Sunday, February 27, 2022

Comfy Cozy Dollhouse Furniture!

 A new book by Patty Cooper.....

You are going to love this one, as is usual with a book from Patty Cooper!

Whether you are going for that English cottage design,  French country style or even the comfy American pre World War 2 look in your dollhouse, you will find exactly what you want in this newest volume of dollhouse furniture from Patty!  

Vintage upholstered dollhouse furniture mixes well with the wood pieces made by companies such as Schoenhut, Strombecker, Menasha, Wisconsin Toy, and even Tynietoy. It can make a dollhouse seem much cozier, brighter, and more comfortable. 

With hundreds of photos, this book provides an overview of items made by Queen Ann/Packman, Helen Barnes and Catherine Faulkner of Lowell Massachusetts, Stuart Sachet Products, Dixie Doll Chair, Vinnie Doll House Furniture, Wee Doll House Furniture, Harco and others.

Upholstered chairs, chaises, beds, sofas, screens, bassinets, dressing tables, day beds, and lamps!  And at the end of the book, Patty shares information and pictures of the adorable cloth doll models and their families she uses in her books.

This is definitely one for your library of dollhouse books!

Wednesday, February 16, 2022

What kids wanted for Christmas in 1940....suggested by Life magazine

I purchased this Life magazine, published December 9, 1940, because it had what I thought might be a dollhouse produced by Schoenhut to sell exclusively by FAO Schwarz, but found instead a whimsical article on what kids might be wanting from Santa in the days before the start of what would become known as World War II.

The Life magazine staff took their cameras to what they referred to as "the best  place in the world to look at toys and try them out"....F.A.O. Schwarz store in New York City.  Life did admit that "Schwarz's prices and products are primarily for the well-to-do....but still was any toy lover's idea of heaven."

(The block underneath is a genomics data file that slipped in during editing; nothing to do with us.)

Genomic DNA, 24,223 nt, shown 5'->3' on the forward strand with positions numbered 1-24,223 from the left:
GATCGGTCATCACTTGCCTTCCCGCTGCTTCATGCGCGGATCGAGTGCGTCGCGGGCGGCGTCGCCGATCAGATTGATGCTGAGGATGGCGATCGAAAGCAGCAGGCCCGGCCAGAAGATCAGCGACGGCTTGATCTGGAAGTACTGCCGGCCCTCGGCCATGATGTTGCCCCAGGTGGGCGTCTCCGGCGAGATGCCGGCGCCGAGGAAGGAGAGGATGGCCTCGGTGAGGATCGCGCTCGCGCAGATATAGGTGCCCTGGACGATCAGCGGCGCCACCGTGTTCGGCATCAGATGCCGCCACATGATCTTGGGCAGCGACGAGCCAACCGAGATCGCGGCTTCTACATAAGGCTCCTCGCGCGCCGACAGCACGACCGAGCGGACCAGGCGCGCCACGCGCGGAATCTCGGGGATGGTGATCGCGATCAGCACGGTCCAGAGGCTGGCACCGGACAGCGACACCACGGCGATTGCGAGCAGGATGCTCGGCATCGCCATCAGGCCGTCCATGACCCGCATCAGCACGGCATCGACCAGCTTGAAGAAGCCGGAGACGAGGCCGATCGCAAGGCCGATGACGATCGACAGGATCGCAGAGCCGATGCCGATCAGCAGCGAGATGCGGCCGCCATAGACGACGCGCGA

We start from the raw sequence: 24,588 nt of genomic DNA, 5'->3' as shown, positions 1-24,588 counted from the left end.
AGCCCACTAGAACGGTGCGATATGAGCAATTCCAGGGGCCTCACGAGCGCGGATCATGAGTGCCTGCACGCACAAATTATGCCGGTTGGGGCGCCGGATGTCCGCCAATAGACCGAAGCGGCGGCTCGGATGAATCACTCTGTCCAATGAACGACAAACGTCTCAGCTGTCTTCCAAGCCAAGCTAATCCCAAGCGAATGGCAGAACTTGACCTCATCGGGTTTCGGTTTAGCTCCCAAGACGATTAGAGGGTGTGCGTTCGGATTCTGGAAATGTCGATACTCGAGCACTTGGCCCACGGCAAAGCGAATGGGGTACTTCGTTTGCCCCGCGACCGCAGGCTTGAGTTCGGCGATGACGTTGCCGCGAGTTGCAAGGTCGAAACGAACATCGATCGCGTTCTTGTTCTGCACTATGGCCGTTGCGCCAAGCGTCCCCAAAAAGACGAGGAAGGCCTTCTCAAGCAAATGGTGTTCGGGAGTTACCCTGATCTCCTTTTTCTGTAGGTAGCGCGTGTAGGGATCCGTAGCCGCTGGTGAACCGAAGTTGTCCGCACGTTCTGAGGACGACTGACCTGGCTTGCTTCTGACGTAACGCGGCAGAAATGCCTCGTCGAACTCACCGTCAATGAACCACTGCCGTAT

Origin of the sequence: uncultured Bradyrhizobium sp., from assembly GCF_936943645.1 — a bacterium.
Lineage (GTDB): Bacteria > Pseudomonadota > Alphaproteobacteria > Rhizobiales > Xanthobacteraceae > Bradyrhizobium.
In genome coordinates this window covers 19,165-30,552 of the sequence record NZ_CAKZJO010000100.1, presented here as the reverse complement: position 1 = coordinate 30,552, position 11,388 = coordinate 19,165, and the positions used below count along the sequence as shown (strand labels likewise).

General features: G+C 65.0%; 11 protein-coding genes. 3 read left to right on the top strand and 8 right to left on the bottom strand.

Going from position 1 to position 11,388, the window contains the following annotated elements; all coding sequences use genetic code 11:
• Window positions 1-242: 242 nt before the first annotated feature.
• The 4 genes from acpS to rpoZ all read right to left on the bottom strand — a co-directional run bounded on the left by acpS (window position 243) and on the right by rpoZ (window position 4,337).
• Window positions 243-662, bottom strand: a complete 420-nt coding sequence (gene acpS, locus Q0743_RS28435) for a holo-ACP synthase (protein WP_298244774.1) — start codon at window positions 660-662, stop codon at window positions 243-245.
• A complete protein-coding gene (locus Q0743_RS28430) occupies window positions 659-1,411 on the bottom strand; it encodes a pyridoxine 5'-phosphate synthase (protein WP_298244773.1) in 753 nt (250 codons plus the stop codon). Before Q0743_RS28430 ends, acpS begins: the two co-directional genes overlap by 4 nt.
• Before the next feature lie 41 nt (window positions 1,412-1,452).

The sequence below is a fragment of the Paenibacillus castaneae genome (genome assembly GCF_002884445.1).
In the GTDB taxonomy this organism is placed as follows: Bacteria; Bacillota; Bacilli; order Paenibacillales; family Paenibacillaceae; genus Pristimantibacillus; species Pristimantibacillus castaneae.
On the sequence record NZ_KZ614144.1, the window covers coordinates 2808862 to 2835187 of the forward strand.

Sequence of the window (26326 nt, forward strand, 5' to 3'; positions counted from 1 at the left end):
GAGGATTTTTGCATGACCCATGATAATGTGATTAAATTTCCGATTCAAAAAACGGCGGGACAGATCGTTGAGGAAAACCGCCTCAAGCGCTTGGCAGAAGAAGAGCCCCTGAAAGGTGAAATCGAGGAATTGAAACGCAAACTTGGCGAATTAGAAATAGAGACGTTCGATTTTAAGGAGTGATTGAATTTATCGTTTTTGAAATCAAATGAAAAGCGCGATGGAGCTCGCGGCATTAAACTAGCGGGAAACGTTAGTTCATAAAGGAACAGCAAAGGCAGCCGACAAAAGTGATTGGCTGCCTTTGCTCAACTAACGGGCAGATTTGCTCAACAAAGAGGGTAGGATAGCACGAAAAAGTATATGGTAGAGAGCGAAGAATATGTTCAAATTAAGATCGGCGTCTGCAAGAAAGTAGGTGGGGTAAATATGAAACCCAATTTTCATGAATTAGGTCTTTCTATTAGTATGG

First in the article were "dress-up" clothes for boys and girls....

"Little girls at Christmas long for a drum majorette dress, while little boys wished they owned a football suit." Cost of each...$6.75!  But also....

       a Red Cross nurse uniform, authentic tuxedo for boys, 
and outfits for cowboys, Indians, policemen and aviators.

But like the kids of the 2020s, the kids of 1940 also wanted riding toys

               Pick Building Kits were available, YES building with toothpicks!

  A Ferris Wheel, 27,000 toothpicks, plus 5 models to choose from, or 
a 7' high Eiffel Tower, 30,000 toothpicks, plus 9 different models to build.

For boys, things "to run":

         A City Bus Terminal with 3 buses and a taxi cab, or a $50 scale train model.


          A U-boat that goes under water, with fins that adjust for deep and shallow dives, 
            and a "gasoline station" with pumps and a lift for jacking up autos. 

And for girls....things to dress:

A doll with tiny magnets in her hands so she can hold things. 
The doll costs $5, but there are 28 gadgets you can buy that she can hold. Gotcha! 
The mannequin dolls on the right were made for the older girl "who is beginning to get very fussy about her clothes."  With jointed arms and legs, wigs and painted nails, "the little miss can try out her own ideas of how to dress."

These war items were supplied by British toy makers 
for trade on both sides of the Atlantic:

Bristol Blenheim fighter-bomber with 10" wing spread, 
and anti-aircraft gun with crew and range finder

   Well equipped parachute troops, and a pilot who has bailed out successfully .

   And on to the dollhouses!

The Southern Colonial mansion, furnished as below, cost $98, 
"with lights that light....but no running water!"

I spy Strombecker furniture in the bath and children's room, some Lynnfield in the living room, a Lynnfield sink in the kitchen, and thanks to George Mundorf for identifying the kitchen chairs as Wisconsin Toy and the kitchen table as Strombecker. The dolls are Minikins, identified by this same picture in Marcie and Bob Tubbs publication Dollhouse and Miniature Dolls 1840-1990. Minikins, handmade by The Small World of Roxbury, Massachusetts in the late 30s to early 40s, were also sold at FAO Schwarz.

This Plantation Style Colonial No. 587, made by Rich Toys in 1940, bears a striking resemblance to the southern colonial dollhouse listed above. It is probable that Rich Toys produced the southern colonial house to be sold exclusively at FAO Schwarz. Over the years, collectors have discovered  that several manufactures of dollhouses produced dollhouses to be sold exclusively at FAO Schwarz.